Why so little? Students tend to listen for facts, but get easily distracted.  Their listening is sidetracked by noise, daydreaming, or chasing another topic altogether.  And often, students listen without being interested in the subject at hand in the first place.4

With all this being said, the task of an effective communicator is not to be taken lightly.  Some argue that offering convincing statistics engages the listener and creates lasting impact, but experts also tell us that people quickly dismiss statistics that are inconsistent with their beliefs.5

On the other hand, fictional stories—which often can be processed very efficiently with minimal effort and high recall—engage a phenomenon called “suspension of disbelief,” which can lead to tangible change.6  Employing the art of storytelling, I once wrote and told a story to my teenagers whose main character, Chloe, dealt with depression, loneliness and cutting.  I shared it over the course of a few weeks at our mid-week gathering, but I could see that one teenager was especially impacted.  During my second week of telling the story, this teenager stood up and quickly walked out of the room in distress.  One of our youth workers followed close behind and found out that this teenager also struggled with cutting and could no longer walk alone in the struggle.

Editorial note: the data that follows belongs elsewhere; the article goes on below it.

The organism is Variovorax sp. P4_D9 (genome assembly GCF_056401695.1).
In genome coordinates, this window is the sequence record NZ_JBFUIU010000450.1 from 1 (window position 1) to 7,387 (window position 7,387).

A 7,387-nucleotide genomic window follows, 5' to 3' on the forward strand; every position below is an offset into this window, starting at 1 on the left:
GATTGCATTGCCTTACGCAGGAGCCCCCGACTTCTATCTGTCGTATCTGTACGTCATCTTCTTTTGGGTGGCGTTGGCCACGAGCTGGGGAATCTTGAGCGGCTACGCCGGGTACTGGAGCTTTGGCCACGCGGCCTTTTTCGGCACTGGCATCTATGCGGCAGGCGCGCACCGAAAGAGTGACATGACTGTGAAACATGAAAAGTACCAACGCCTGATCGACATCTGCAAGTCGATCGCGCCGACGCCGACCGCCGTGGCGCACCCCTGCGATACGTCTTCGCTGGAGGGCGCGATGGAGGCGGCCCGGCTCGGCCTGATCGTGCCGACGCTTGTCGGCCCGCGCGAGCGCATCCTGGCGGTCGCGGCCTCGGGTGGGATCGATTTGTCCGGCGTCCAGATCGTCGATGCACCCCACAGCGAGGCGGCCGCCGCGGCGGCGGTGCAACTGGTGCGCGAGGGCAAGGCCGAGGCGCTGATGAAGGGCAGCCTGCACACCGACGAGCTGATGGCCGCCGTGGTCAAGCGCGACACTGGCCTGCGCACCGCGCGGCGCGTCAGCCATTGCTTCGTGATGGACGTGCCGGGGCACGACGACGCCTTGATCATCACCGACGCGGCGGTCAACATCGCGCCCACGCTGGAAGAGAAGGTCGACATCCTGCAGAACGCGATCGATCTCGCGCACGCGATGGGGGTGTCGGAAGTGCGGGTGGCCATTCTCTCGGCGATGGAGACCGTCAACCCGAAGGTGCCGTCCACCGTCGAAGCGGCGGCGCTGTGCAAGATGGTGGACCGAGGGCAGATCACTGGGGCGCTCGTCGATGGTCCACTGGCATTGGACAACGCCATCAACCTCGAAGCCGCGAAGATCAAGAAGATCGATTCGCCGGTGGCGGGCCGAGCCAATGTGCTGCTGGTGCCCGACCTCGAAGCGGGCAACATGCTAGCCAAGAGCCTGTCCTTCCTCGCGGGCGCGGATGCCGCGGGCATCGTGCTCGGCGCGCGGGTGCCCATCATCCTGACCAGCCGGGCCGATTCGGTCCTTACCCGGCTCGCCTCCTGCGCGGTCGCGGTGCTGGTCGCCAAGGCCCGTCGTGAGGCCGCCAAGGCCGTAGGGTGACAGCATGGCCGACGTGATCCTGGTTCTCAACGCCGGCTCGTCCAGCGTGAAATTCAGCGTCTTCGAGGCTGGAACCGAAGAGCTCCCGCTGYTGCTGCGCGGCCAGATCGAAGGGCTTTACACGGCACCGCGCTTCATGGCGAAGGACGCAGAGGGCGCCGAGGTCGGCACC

This student suspended disbelief and chose to be engaged by story. This ancient form of storytelling—Jewish Agada (Rabbinical Storytelling)—had become so real to her that she began wrestling with some of the biggest issues she’d ever faced in her young life. She heard Chloe’s story and realized that it was her story.  For this reason, some in the medical field have implemented storytelling as a mode of healthcare communication, bringing attention to issues ranging from suicide to AIDS prevention.

Communication expert Dr. Brian Leggett says, “A story is a narrative which actively engages the listener’s sense-making faculties. It helps the listener to make sense of what is being said and to make the right associations. It helps the listener to think widely by stimulating his or her imagination.”7

We’ve discovered that storytelling can break down walls of cynicism and mental distraction and lead listeners toward engagement. The art, then, is in assimilating fiction into belief. In order to practice that art of assimilation, we need to create intentional dialog and discussion.

Less Preaching, More Conversation

As youth workers who are passionate about inviting our students into the Story of God, it is important that we follow in the footsteps of our Rabbi, Jesus.  Jesus was the master storyteller, and true to Rabbinic tradition, one-third of his teaching was done through the art of storytelling.  Similar to Jesus’ parables, modern day storytelling is a method that might provoke more questions than answers. The story becomes a conversation starter, not a conversation finisher. This isn’t always true, of course. As youth listen and engage in the story, they can process some of the answers because the story meets every teenager in a different spot of their faith experience.